but to show the believers that he hasn't abandoned them entirely

"Although I have shown that the IPCC scenarios are unrealistically pessimistic, I am not suggesting that the alternative scenario can be achieved without concerted efforts to reduce anthropogenic climate forcings."

Finally, to justify all this backpedalling and excuse his past "exaggerations" (errors?) , he says

"Emphasis on extreme scenarios may have been appropriate at one time, when the public and decision-makers were relatively unaware of the global warming issue, and energy sources such as "synfuels," shale oil and tar sands were receiving strong consideration. Now, however, the need is for demonstrably objective climate forcing scenarios consistent with what is realistic under current conditions"

Of course he still generally believes there is a problem, and we need to do something - it would take a lot of balls to simply say he was wrong - but he now states quite plainly that the IPCC's estimates are "unrealistically pessimistic".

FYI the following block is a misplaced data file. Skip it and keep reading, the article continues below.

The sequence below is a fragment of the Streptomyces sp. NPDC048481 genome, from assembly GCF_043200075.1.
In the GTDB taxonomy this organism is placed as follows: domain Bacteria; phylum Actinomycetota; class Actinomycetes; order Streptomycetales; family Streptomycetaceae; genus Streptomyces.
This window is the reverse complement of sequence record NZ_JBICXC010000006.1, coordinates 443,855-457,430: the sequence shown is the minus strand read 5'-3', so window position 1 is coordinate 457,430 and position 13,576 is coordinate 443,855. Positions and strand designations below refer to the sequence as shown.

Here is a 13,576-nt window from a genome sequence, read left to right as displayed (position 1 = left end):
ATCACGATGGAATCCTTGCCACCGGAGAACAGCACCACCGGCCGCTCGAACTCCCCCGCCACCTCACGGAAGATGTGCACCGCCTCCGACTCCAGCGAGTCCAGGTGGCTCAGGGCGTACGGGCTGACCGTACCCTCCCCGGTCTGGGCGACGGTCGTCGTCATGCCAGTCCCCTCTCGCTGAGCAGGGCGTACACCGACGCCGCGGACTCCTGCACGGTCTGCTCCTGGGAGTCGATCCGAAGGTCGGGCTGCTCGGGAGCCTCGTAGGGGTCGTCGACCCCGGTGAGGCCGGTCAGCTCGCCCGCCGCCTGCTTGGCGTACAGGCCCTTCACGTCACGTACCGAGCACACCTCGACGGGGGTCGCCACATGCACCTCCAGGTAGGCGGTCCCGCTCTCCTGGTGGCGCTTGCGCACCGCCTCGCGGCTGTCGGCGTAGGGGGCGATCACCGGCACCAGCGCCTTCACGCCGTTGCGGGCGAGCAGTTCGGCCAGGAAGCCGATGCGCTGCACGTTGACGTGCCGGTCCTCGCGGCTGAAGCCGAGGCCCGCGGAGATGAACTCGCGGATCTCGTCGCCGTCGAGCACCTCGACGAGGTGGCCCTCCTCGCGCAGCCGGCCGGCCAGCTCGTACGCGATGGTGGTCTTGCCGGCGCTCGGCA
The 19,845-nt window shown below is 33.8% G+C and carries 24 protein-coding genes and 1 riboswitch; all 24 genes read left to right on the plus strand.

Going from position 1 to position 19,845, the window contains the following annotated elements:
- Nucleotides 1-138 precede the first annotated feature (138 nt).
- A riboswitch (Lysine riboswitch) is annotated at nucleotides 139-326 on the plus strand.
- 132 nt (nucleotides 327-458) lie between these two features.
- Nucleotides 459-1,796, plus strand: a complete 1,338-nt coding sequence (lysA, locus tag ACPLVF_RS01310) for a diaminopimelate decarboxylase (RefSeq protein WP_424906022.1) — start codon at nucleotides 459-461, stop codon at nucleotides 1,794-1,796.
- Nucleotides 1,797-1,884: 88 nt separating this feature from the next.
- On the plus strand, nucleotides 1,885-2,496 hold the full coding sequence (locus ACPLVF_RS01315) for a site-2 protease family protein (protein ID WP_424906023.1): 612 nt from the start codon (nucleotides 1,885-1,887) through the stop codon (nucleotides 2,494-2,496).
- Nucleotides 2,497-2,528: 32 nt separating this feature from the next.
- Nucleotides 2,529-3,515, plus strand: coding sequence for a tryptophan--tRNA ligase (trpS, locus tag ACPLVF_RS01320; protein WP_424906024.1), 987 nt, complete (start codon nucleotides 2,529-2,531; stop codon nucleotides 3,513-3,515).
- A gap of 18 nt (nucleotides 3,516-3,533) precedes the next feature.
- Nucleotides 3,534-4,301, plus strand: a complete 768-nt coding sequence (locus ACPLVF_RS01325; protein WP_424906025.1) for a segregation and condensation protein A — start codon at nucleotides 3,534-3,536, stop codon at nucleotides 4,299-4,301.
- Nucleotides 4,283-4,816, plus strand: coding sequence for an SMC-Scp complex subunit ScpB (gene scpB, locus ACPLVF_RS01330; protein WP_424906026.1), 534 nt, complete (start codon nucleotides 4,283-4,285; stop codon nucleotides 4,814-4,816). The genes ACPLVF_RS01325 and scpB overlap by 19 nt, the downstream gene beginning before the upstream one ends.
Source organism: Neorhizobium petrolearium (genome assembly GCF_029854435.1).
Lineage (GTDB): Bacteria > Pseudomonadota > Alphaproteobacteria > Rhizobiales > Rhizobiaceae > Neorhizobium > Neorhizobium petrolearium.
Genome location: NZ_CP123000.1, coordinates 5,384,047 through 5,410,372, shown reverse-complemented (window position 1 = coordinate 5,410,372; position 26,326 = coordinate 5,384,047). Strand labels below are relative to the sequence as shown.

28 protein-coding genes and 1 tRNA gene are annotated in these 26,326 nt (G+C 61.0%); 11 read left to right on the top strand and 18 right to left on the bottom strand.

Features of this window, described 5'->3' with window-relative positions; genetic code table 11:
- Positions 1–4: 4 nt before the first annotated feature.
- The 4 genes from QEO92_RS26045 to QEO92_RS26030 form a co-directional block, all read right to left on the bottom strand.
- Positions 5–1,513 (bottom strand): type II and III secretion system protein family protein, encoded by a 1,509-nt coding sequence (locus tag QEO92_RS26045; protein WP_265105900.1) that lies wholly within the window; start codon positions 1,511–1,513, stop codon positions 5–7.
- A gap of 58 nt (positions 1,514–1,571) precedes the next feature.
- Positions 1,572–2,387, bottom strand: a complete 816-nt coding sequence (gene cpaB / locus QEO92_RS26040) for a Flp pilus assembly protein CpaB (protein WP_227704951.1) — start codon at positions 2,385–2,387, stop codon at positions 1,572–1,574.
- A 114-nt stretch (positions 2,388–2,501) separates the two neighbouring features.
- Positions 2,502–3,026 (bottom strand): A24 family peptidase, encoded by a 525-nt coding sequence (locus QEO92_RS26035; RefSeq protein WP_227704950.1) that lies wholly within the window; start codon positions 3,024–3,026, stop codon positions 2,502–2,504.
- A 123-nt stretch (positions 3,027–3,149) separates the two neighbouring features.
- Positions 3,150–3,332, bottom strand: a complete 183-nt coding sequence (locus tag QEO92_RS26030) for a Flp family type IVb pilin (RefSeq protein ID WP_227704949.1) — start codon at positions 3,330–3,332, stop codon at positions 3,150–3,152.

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Re: Global Warming or Cooling

Postby joeb » Wed Nov 04, 2009 5:16 pm

I don't care much about "who really causes climate change."
All i know is, the less we leave a footprint on mother earth, the better it will be for our future.
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Re: Global Warming or Cooling

Postby zzsstt » Wed Nov 04, 2009 6:25 pm

joeb wrote:I don't care much about "who really causes climate change."
All i know is, the less we leave a footprint on mother earth, the better it will be for our future.


Now that I totally agree with. There is a massive amount we can do as individuals, as countries and as a planet to achieve this end, and we can do it without causing economic hardship, "perverse outcomes" or any other nasty side affects. Sadly much of what is currently being suggested (Copenhagen, Kyoto, Australia's CPRS etc.) is driven by a combination of panic, misinformation, financial greed and manipulation by groups and individuals who are simply using it as a convenient cover under which to forward other agenda. As a result it not only in many cases fails to provide the best outcomes for the planet, but also run the risk (or in some cases the certainty) of having negative impacts both environmentally and in other spheres.

Unfortunately until we stop panicking, start thinking (panic and clear thinking are mutually exclusive) and submit the proposed solutions to some objective and rational analysis, we are simply enabling the bad decisions to propagate.